Funds code up for public input
The 50-page code, which is being drafted pursuant to the recently passed Securities and Investment Business Act, 2010 (SIBA), sets out rules for corporate governance, valuation and pricing, record-keeping and disclosure to investors.
Speaking Tuesday, Robert Briant, managing partner at Conyers, Dill and Pearman (BVI), said the draft code would benefit the territory’s regulatory regime. “While we have a handful of minor comments … it’s regulation where regulation is appropriate,” Mr. Briant said.
Currently, the territory regulates around 216 licensed public funds, according to the most recent FSC statistics, which show that new licences issued to public funds dropped 68 percent, from 19 in 2008 to six last year.
According to Mr. Briant, the industry has seen increased barriers to entry for managers trying to get into the hedge fund arena, a result of investor wariness and scrutiny of the fund product.
“We are seeing a slow recovery to the economy,” he said. “It is still stops and starts, but we are seeing a renewed interest in funds, but not a great interest as yet.”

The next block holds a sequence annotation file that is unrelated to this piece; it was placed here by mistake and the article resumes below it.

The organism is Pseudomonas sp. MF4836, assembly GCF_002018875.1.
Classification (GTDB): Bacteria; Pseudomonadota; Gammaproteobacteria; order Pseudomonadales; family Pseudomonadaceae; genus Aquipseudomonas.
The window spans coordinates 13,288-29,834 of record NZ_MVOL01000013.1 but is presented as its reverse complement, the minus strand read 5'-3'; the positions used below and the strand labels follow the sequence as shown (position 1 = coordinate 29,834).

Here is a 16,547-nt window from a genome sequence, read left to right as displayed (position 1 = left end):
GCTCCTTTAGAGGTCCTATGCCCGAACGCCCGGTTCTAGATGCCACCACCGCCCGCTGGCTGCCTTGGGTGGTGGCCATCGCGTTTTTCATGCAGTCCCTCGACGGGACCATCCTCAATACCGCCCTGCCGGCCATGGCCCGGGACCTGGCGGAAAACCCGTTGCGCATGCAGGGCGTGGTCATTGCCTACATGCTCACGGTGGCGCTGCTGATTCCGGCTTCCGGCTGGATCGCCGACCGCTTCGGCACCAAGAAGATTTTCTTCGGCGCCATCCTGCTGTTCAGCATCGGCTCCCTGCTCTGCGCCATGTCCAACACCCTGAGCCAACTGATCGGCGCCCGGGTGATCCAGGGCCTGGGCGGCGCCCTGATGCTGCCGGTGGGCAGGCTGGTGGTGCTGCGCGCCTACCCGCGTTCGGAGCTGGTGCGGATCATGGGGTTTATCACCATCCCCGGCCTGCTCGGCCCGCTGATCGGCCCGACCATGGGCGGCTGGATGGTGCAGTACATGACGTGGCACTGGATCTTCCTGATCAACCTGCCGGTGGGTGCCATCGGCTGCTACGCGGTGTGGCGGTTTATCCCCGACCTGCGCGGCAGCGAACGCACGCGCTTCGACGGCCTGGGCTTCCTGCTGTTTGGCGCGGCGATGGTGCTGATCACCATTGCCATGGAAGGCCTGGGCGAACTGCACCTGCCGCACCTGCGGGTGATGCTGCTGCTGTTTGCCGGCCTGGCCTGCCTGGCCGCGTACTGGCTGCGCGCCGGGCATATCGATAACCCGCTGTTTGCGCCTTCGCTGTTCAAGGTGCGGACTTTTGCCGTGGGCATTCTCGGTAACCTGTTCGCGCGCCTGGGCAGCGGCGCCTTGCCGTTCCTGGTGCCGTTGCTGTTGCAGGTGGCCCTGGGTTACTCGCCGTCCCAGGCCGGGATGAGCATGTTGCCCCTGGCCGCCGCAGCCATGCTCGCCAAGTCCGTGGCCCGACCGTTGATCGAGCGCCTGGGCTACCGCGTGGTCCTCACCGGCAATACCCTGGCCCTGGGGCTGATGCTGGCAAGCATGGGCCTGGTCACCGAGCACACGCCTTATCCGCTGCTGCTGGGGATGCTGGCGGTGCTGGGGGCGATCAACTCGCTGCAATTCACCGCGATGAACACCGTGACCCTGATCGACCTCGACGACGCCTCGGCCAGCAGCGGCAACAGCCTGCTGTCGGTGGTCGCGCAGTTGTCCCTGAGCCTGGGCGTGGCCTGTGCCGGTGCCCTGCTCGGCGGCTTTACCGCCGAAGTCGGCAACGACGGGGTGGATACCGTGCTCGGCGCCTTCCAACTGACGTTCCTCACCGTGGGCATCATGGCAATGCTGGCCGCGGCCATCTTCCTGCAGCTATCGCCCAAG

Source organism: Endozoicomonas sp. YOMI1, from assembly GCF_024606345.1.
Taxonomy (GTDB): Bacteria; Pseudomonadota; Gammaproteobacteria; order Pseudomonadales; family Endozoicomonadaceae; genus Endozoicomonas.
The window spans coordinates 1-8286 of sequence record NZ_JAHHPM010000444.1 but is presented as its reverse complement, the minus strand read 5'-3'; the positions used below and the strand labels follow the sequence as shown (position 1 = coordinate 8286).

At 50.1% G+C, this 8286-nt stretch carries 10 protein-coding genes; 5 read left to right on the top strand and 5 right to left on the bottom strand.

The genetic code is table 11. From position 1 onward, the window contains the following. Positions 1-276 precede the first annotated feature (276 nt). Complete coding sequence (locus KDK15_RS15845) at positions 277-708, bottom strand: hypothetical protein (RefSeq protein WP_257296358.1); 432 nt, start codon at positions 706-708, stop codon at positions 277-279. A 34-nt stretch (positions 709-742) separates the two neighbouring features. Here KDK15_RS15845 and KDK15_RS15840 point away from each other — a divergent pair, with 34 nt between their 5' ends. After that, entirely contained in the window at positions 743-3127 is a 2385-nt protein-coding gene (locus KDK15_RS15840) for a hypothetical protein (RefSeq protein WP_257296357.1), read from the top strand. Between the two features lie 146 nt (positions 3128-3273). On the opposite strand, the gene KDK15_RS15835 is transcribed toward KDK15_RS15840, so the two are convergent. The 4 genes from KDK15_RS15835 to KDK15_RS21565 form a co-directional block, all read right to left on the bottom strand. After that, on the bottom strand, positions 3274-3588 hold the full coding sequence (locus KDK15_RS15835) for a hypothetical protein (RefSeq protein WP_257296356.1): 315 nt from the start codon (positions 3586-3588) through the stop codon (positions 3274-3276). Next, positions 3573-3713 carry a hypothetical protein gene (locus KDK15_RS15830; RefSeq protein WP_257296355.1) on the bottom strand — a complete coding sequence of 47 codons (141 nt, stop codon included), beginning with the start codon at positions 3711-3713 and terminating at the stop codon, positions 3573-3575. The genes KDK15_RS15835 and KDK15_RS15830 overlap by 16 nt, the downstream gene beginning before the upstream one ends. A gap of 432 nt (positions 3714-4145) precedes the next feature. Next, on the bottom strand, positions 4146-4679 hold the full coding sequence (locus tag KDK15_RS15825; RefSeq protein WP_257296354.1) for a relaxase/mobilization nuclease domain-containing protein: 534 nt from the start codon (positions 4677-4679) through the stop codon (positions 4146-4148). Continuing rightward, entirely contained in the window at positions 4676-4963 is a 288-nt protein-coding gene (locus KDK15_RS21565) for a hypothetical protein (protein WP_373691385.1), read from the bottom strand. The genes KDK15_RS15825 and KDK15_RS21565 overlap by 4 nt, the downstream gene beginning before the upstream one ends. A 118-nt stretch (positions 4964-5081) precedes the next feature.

Meanwhile, Guernsey Finance reported that the island’s fund industry showed 7.2 percent growth during the first three months of this year. Guernsey-domiciled open-ended funds reached a net asset value of $83.3 billion at the end of March, a 10.7 percent rise during the quarter and an increase of 6.9 percent year on year, according to the organisation. The closed-ended sector, valued at $137 billion by the end of March, was up 8.1 percent during the first three months of 2010 and rose 11.9 percent year on year.
“Our funds industry is proving robust throughout these challenging times, and this quarter of growth at the start of the year strikes a further positive note. It is another step down a long road to recovery that I can see continuing slowly but surely through 2010,” said Peter Niven, chief executive of Guernsey Finance.
Nearby Jersey’s financial services industry also reported a positive start to 2010, as the net value of funds under administration increased 8.6 percent during the first quarter this year, from $245.9 billion to $266.6 billion. The total number of domiciled funds in the Crown dependency also increased by 26, to 1,320.
Geoff Cook, chief executive of Jersey Finance, said low interest rates and growing consumer and business confidence helped sustain the economic recovery, but he cautioned that governments worldwide face the challenge of tightening their fiscal policies without impeding growth.
“This is the first quarter, and it is too early to distil any trend from these figures while the markets are still volatile,” he said.